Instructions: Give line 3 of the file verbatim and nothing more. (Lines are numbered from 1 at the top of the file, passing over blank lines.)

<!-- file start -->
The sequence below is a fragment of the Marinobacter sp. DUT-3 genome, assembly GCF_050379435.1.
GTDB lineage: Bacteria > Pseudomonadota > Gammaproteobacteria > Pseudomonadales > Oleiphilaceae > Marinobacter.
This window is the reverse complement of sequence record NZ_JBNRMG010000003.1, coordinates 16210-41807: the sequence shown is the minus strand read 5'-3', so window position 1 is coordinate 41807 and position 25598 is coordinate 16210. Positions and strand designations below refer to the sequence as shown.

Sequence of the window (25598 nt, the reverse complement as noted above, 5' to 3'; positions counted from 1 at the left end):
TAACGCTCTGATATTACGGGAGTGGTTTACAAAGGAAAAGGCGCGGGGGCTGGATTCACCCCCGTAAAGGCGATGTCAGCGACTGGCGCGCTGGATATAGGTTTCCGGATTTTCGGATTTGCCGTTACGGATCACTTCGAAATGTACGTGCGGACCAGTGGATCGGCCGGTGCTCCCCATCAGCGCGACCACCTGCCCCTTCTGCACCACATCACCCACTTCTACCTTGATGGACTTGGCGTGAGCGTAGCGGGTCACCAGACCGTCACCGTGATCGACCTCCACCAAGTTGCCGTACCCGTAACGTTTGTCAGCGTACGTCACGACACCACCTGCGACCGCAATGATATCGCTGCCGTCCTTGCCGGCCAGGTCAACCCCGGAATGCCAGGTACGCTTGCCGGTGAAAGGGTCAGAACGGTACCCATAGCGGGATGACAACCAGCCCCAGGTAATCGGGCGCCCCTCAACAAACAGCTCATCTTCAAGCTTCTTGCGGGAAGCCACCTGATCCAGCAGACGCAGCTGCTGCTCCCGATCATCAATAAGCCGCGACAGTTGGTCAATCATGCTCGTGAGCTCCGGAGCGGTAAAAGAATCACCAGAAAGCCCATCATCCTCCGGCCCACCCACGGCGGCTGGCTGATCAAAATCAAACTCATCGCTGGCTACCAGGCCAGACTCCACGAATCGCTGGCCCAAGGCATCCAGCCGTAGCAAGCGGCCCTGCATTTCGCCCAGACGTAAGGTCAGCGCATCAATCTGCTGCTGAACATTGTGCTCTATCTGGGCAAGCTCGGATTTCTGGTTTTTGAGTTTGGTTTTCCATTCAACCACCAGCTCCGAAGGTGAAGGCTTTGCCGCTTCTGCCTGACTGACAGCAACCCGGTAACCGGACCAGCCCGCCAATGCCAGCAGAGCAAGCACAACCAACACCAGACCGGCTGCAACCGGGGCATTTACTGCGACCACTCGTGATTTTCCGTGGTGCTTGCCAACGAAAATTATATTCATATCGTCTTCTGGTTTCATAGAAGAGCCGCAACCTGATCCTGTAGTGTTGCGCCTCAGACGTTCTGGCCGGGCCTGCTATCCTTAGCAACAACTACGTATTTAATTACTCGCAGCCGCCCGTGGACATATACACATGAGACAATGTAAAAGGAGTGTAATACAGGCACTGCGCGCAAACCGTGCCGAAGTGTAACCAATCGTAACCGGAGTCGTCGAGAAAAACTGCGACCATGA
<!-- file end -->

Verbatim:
This window is the reverse complement of sequence record NZ_JBNRMG010000003.1, coordinates 16210-41807: the sequence shown is the minus strand read 5'-3', so window position 1 is coordinate 41807 and position 25598 is coordinate 16210. Positions and strand designations below refer to the sequence as shown.